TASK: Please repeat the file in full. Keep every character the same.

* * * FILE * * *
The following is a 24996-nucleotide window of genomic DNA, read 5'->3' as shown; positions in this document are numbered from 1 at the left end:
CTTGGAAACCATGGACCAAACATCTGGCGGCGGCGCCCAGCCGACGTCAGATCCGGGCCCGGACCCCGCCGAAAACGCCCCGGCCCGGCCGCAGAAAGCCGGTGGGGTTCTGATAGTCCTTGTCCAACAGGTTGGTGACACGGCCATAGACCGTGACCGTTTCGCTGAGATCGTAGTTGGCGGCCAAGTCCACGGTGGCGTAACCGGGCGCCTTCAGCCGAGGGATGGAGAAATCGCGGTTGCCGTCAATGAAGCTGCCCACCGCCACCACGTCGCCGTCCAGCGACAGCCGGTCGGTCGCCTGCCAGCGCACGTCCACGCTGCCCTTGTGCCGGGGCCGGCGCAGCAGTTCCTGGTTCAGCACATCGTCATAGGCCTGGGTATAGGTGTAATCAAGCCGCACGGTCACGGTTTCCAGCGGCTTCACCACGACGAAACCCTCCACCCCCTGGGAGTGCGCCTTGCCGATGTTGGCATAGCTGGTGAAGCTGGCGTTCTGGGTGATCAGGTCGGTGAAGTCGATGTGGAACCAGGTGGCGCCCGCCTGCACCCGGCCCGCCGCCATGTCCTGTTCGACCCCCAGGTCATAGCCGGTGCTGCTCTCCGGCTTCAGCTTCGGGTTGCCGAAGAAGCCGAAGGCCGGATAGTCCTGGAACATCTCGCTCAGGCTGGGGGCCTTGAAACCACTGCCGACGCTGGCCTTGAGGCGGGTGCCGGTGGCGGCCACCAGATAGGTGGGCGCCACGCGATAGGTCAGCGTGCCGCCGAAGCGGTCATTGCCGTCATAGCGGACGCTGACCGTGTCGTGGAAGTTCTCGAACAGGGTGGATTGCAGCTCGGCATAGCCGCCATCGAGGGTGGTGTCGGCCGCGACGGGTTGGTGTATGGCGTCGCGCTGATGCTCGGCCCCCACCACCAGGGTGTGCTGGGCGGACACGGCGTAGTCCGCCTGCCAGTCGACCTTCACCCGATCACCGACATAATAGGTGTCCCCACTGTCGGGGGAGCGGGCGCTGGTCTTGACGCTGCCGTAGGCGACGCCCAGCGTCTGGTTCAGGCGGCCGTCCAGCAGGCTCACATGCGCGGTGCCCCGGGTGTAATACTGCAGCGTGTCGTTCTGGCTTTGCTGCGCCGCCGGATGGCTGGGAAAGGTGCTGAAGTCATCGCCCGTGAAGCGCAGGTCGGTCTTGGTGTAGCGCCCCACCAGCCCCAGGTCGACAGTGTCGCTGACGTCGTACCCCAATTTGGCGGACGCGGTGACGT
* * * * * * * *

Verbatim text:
The following is a 24996-nucleotide window of genomic DNA, read 5'->3' as shown; positions in this document are numbered from 1 at the left end:
CTTGGAAACCATGGACCAAACATCTGGCGGCGGCGCCCAGCCGACGTCAGATCCGGGCCCGGACCCCGCCGAAAACGCCCCGGCCCGGCCGCAGAAAGCCGGTGGGGTTCTGATAGTCCTTGTCCAACAGGTTGGTGACACGGCCATAGACCGTGACCGTTTCGCTGAGATCGTAGTTGGCGGCCAAGTCCACGGTGGCGTAACCGGGCGCCTTCAGCCGAGGGATGGAGAAATCGCGGTTGCCGTCAATGAAGCTGCCCACCGCCACCACGTCGCCGTCCAGCGACAGCCGGTCGGTCGCCTGCCAGCGCACGTCCACGCTGCCCTTGTGCCGGGGCCGGCGCAGCAGTTCCTGGTTCAGCACATCGTCATAGGCCTGGGTATAGGTGTAATCAAGCCGCACGGTCACGGTTTCCAGCGGCTTCACCACGACGAAACCCTCCACCCCCTGGGAGTGCGCCTTGCCGATGTTGGCATAGCTGGTGAAGCTGGCGTTCTGGGTGATCAGGTCGGTGAAGTCGATGTGGAACCAGGTGGCGCCCGCCTGCACCCGGCCCGCCGCCATGTCCTGTTCGACCCCCAGGTCATAGCCGGTGCTGCTCTCCGGCTTCAGCTTCGGGTTGCCGAAGAAGCCGAAGGCCGGATAGTCCTGGAACATCTCGCTCAGGCTGGGGGCCTTGAAACCACTGCCGACGCTGGCCTTGAGGCGGGTGCCGGTGGCGGCCACCAGATAGGTGGGCGCCACGCGATAGGTCAGCGTGCCGCCGAAGCGGTCATTGCCGTCATAGCGGACGCTGACCGTGTCGTGGAAGTTCTCGAACAGGGTGGATTGCAGCTCGGCATAGCCGCCATCGAGGGTGGTGTCGGCCGCGACGGGTTGGTGTATGGCGTCGCGCTGATGCTCGGCCCCCACCACCAGGGTGTGCTGGGCGGACACGGCGTAGTCCGCCTGCCAGTCGACCTTCACCCGATCACCGACATAATAGGTGTCCCCACTGTCGGGGGAGCGGGCGCTGGTCTTGACGCTGCCGTAGGCGACGCCCAGCGTCTGGTTCAGGCGGCCGTCCAGCAGGCTCACATGCGCGGTGCCCCGGGTGTAATACTGCAGCGTGTCGTTCTGGCTTTGCTGCGCCGCCGGATGGCTGGGAAAGGTGCTGAAGTCATCGCCCGTGAAGCGCAGGTCGGTCTTGGTGTAGCGCCCCACCAGCCCCAGGTCGACAGTGTCGCTGACGTCGTACCCCAATTTGGCGGACGCGGTGACGT